Tinkers by Paul Harding
Bellevue Literary Press, January 1, 2009


Chances are, you had never heard of Paul Harding before the Pulitzer Prize announcement last week, when we won the fiction prize for Tinkers, published by Bellevue Literary Press. It was the first time a small press won the Pulitzer for fiction since A Confederacy of Dunces (LSU Press) won in 1981.

Since then, review outlets have written about the inevitability of quality fiction sinking under the radar. (Tinkers was reviewed favorably in The New Yorker and Publisher's Weekly. Many other publications—including BookPage—looked it over.) And there has been some backlash, or at least raised eyebrows, at the surprise expressed after Harding's win. When the New York Times ran a piece about Tinkers' unlikely rise to fame, Jennifer Weiner retorted on Twitter: "Indie booksellers, book bloggers congratulating themselves for getting TINKERS sales all the way to...7,000" and "Then again, I also never thought Times would fail to review debut by guy w/Iowa degree. Doesn't that come free w/diploma?"

After all the write-ups and raves about Tinkers, I decided to see why the Pulitzer Prize committee called the novel "a powerful celebration of life in which a New England father and son, through suffering and joy, transcend their imprisoning lives and offer new ways of perceiving the world and mortality."

I read Tinkers in one sitting, and though my expectations were incredibly (unreachably) high, I found the book to be deeply moving and beautifully written. It caused me to reflect on the small interactions that add up to a life, and the legacy we'll all leave behind. Tinkers is about an old man, a clock repairer, on bed rest at the end of his life. Most of the action takes place in his memory as he thinks about his father, a tinker. There are no quotation marks in the book, and the sparse dialogue feels like a smooth extension of the old man's thoughts.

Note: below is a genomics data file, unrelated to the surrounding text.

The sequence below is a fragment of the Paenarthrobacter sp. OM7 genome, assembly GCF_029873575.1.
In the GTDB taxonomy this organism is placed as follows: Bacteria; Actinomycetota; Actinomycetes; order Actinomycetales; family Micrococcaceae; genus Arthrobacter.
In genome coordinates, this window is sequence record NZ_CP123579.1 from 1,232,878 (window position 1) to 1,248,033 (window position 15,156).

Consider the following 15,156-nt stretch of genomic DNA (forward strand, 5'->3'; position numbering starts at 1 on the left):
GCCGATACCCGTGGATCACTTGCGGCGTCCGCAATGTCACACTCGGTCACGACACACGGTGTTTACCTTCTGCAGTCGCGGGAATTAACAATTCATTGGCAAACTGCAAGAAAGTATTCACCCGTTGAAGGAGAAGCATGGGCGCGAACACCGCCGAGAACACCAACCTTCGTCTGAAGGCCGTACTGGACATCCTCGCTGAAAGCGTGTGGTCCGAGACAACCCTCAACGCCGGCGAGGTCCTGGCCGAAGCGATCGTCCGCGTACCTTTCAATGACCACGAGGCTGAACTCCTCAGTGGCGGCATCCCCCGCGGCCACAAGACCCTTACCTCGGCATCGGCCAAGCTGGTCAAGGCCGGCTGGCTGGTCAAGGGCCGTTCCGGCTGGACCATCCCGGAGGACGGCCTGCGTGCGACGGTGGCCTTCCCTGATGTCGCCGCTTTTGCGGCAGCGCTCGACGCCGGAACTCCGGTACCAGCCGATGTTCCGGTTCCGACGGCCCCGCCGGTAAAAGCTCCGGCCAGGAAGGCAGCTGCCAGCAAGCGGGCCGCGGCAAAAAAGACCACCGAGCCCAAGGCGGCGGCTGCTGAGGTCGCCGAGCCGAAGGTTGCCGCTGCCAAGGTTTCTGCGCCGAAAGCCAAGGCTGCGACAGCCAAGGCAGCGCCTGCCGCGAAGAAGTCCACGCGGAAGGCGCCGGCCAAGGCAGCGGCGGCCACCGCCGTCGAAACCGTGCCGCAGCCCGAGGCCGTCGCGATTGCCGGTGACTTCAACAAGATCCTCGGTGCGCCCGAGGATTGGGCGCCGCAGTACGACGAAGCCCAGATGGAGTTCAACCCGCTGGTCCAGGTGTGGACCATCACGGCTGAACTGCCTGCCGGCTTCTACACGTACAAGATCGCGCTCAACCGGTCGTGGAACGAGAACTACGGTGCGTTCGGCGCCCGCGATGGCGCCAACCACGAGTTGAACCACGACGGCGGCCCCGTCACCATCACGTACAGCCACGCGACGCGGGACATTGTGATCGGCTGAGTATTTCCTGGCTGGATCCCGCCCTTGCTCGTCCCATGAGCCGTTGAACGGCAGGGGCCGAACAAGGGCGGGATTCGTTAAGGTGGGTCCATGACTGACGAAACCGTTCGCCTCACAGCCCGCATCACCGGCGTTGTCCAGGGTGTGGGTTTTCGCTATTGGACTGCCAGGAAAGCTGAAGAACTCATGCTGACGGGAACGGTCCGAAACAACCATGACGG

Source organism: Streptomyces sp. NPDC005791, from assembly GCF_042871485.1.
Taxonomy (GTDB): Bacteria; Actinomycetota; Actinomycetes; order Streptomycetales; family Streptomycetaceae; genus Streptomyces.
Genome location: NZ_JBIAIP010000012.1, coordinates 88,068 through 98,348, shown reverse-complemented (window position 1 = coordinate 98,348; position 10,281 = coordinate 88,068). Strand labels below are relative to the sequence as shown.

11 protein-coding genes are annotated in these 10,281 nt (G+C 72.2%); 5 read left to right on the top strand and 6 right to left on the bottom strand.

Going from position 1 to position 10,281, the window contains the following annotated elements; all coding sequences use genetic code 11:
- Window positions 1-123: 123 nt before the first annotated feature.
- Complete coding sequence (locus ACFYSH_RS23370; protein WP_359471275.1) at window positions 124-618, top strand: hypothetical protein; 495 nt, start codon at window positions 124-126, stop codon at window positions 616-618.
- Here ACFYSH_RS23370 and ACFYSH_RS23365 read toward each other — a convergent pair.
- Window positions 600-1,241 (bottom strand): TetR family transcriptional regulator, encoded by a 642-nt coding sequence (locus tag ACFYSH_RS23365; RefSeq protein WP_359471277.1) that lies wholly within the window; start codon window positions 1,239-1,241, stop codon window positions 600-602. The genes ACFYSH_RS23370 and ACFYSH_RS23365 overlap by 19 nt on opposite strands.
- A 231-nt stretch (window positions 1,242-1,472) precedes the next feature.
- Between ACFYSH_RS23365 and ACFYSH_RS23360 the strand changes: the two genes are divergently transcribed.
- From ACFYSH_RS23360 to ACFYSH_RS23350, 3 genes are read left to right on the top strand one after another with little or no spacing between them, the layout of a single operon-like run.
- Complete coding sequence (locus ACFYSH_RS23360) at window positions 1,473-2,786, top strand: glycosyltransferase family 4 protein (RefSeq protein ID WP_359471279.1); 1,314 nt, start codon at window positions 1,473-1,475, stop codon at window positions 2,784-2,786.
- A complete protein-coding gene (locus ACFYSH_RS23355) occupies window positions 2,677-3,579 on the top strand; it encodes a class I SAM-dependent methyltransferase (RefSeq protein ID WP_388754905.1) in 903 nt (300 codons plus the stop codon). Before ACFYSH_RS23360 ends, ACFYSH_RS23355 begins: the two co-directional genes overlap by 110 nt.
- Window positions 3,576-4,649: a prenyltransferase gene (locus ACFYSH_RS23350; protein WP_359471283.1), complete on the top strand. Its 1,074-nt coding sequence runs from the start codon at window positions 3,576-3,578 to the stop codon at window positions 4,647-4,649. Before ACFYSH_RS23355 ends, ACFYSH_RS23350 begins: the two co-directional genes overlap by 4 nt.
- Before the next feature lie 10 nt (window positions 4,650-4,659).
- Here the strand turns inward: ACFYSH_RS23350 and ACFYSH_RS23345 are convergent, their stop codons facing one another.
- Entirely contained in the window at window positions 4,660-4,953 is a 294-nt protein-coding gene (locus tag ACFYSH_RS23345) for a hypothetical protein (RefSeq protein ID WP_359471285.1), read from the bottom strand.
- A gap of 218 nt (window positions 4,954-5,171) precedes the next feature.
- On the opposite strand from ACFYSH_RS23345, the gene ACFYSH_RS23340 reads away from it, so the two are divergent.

The following passage (after the jump) takes place toward the beginning of the book, when the man (George Washington Crosby) decides to record his own oral history:

He began formally: My name is George Washington Crosby. I was born in West Cove, Maine, in the year 1915. I moved to Enon, Massachusetts, in 1936. And so on. After these statistics, he found that he could think only of doggerel and slightly obscene anecdotes to tell, mostly having to do with foolish stunts undertaken after drinking too much whiskey during a fishing trip and often enough centered around running into a warden with a creel full of trout and no fishing license, or a pistol that a doctor had brought into the woods: If that pistol is nine millimeters, I’ll kiss your bare, frozen ass right out there on the ice; the lyrics to a song called Come Around, Mother, It’s Better When You’re Awake. And so forth. But after a handful of such stories, he began to talk about his father and his mother, his brother, Joe, and his sisters, about taking night courses to finish school and about becoming a father. He talked about blue snow and barrels of apples and splitting frozen wood so brittle that it rang when you split it. He talked about what it is like to be a grandparent for the first time and to think about what it is you will leave behind when you die. By the time the tape ran out an hour and a half later (after he had flipped it over once, almost without being conscious of doing so), and the RECORD button sprang up with a buzz, he was openly weeping and lamenting the loss of this world of light and hope. So deeply moved, he pulled the cassette from the machine, flipped it back over to the beginning, fitted it back into its snug carriage of capstans and guiding pins, and pressed PLAY, thinking that he might preserve such a mood of pure, clean sorrow by listening back to his narrative. He imagined that his memoirs might now sound like those of an admirable stranger, a person he did not know but whom he immediately recognized and loved dearly. Instead, the voice he heard sounded nasally and pinched and, worse, not very well educated, as if he were a bumpkin who had been called, perhaps even in mockery, to testify about holy things, as if not the testimony but the fumbling through it were the reason for his presence in front of some dire, heavenly senate. He listened to six seconds of the tape before he ejected it and threw it into the fire burning in the woodstove.

What are you reading today?

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